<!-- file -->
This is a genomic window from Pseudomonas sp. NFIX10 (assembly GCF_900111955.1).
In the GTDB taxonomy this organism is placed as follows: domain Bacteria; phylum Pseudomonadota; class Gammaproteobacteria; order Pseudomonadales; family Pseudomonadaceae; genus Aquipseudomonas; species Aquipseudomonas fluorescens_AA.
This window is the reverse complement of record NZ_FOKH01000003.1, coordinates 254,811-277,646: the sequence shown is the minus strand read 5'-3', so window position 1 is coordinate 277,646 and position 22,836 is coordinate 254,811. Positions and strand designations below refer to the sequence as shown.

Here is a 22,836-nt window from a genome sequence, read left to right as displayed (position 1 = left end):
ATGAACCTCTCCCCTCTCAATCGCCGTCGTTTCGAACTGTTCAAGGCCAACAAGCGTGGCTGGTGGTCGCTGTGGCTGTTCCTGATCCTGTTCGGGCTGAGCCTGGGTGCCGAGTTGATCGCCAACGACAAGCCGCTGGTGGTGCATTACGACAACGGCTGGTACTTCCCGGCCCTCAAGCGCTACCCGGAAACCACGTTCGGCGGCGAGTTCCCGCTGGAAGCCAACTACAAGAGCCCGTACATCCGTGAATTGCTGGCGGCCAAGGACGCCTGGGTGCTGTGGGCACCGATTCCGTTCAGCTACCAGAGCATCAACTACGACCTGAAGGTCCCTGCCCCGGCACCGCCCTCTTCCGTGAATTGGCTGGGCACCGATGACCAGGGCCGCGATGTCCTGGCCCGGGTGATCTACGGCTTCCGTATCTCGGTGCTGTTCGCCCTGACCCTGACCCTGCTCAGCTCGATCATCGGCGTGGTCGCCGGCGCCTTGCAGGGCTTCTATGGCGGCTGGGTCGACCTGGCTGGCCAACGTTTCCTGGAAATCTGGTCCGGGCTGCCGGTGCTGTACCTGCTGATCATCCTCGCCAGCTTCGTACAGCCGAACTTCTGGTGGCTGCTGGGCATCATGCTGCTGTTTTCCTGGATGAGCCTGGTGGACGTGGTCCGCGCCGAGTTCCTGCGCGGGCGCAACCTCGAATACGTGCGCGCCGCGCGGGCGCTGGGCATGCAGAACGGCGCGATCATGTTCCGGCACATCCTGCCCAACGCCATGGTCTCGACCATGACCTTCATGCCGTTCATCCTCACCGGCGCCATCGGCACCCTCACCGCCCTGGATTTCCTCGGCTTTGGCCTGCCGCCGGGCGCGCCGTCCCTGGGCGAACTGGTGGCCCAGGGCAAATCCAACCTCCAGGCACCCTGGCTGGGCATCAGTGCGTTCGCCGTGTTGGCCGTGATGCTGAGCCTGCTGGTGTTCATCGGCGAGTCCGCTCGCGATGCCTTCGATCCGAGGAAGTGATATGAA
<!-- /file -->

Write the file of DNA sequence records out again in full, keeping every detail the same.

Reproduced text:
This is a genomic window from Pseudomonas sp. NFIX10 (assembly GCF_900111955.1).
In the GTDB taxonomy this organism is placed as follows: domain Bacteria; phylum Pseudomonadota; class Gammaproteobacteria; order Pseudomonadales; family Pseudomonadaceae; genus Aquipseudomonas; species Aquipseudomonas fluorescens_AA.
This window is the reverse complement of record NZ_FOKH01000003.1, coordinates 254,811-277,646: the sequence shown is the minus strand read 5'-3', so window position 1 is coordinate 277,646 and position 22,836 is coordinate 254,811. Positions and strand designations below refer to the sequence as shown.

Here is a 22,836-nt window from a genome sequence, read left to right as displayed (position 1 = left end):
ATGAACCTCTCCCCTCTCAATCGCCGTCGTTTCGAACTGTTCAAGGCCAACAAGCGTGGCTGGTGGTCGCTGTGGCTGTTCCTGATCCTGTTCGGGCTGAGCCTGGGTGCCGAGTTGATCGCCAACGACAAGCCGCTGGTGGTGCATTACGACAACGGCTGGTACTTCCCGGCCCTCAAGCGCTACCCGGAAACCACGTTCGGCGGCGAGTTCCCGCTGGAAGCCAACTACAAGAGCCCGTACATCCGTGAATTGCTGGCGGCCAAGGACGCCTGGGTGCTGTGGGCACCGATTCCGTTCAGCTACCAGAGCATCAACTACGACCTGAAGGTCCCTGCCCCGGCACCGCCCTCTTCCGTGAATTGGCTGGGCACCGATGACCAGGGCCGCGATGTCCTGGCCCGGGTGATCTACGGCTTCCGTATCTCGGTGCTGTTCGCCCTGACCCTGACCCTGCTCAGCTCGATCATCGGCGTGGTCGCCGGCGCCTTGCAGGGCTTCTATGGCGGCTGGGTCGACCTGGCTGGCCAACGTTTCCTGGAAATCTGGTCCGGGCTGCCGGTGCTGTACCTGCTGATCATCCTCGCCAGCTTCGTACAGCCGAACTTCTGGTGGCTGCTGGGCATCATGCTGCTGTTTTCCTGGATGAGCCTGGTGGACGTGGTCCGCGCCGAGTTCCTGCGCGGGCGCAACCTCGAATACGTGCGCGCCGCGCGGGCGCTGGGCATGCAGAACGGCGCGATCATGTTCCGGCACATCCTGCCCAACGCCATGGTCTCGACCATGACCTTCATGCCGTTCATCCTCACCGGCGCCATCGGCACCCTCACCGCCCTGGATTTCCTCGGCTTTGGCCTGCCGCCGGGCGCGCCGTCCCTGGGCGAACTGGTGGCCCAGGGCAAATCCAACCTCCAGGCACCCTGGCTGGGCATCAGTGCGTTCGCCGTGTTGGCCGTGATGCTGAGCCTGCTGGTGTTCATCGGCGAGTCCGCTCGCGATGCCTTCGATCCGAGGAAGTGATATGAA